Macau–United States relations
This article relies largely or entirely on a single source. (August 2017)
In recognition of Macau's high degree of autonomy, the United States continues to treat Macau as a "special area" distinct from the People's Republic of China: e. g., the sanctions imposed on China after the June 1989 violence in Tiananmen Square do not apply to Macau. For the DV-Lottery, those who were born in Mainland China are not eligible to apply, whereas persons born in Macau are qualified.
The U.S. government supports Macau's autonomy by strengthening bilateral ties through the promotion of bilateral trade and investment, law enforcement cooperation, academic and cultural links, and high-level dialogue and visits.
After the September 11 attacks, Macau officials pledged full cooperation with U.S. and global efforts against terrorism. The legislature passed an anti-terrorism law in April 2002 that includes provisions that are consistent with the requirements of UN Security Council Resolution 1373.
Macau's clothes and textiles continued to enter the United States under quotas separated from those of China. Under the terms of a September 2000 bilateral Memorandum of Understanding, Macau and the US government cooperate in enforcing textile quotas and preventing illegal trans-shipment. The US continued periodic visits by U.S. Customs Textile Production Verification Teams to ensure compliance with Macau bilateral textile commitments.
The protection of intellectual property rights remains a priority issue on the U.S.-Macau bilateral economic agenda. Macau progress since 1999 in strengthening IPR laws, tightening controls over DVD and VCD manufacturing, and stepping up street-level IPR enforcement resulted in Macau being removed from USTR's Special 301 list in 2002. Macau's new customs service worked with U.S. industry associations and maintained high tempo operations to combat piracy .
U.S. investment in Macau, while small in the past, is expected to increase in coming years as the result of the 2002 awarding of two gaming concessions to consortia with U.S. interests. Though trade with Macau represents a small portion of U.S. trade, the United States was Macau's second largest trading partner after the People's Republic of China. U.S. exports to and imports from Macau in 2002 were USD $79 million and USD $1.2 billion, respectively. After the Macau government ended the 40-year-old gaming monopoly of the Sociedade de Turismo e Diversões de Macau (STDM) in February 2002, the government awarded concessions to three consortia, including two with significant U.S. investment. The restructuring of the gaming industry remains the centerpiece of Macau - efforts to improve its international reputation and become a Las Vegas-like gaming, convention, and family-oriented holiday destination. The possible new investment of USD $1.5-2.5 billion in the medium term will increase jobs and income and dramatically raise the U.S. business profile in Macau. US investment in Macau is largely centered on gambling, with five out of thirteen of Macau's casinos being owned by US companies.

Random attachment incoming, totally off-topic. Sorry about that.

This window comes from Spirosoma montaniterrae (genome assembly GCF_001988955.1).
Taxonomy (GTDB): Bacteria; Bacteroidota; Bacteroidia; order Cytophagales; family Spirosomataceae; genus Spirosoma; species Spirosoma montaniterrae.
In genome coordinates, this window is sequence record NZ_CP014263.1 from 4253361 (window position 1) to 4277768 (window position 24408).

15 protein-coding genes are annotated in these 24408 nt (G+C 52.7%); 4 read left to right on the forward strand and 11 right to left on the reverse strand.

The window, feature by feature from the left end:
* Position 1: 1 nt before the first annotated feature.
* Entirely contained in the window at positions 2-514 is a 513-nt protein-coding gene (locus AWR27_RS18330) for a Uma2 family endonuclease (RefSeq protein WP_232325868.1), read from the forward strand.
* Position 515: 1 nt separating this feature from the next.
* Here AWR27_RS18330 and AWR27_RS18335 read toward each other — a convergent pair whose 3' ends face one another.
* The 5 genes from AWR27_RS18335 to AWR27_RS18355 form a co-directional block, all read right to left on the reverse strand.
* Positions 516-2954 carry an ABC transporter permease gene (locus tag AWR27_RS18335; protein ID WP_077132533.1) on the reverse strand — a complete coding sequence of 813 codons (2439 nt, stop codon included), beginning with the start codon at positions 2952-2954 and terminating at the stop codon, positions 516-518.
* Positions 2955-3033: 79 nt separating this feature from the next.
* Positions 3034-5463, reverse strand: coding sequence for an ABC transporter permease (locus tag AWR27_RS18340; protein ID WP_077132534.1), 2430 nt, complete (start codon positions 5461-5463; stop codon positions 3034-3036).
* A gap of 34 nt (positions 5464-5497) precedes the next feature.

Offices and officials
The U.S. Government has no offices in Macau. U.S. interests are represented by the Consulate General of the United States in Hong Kong..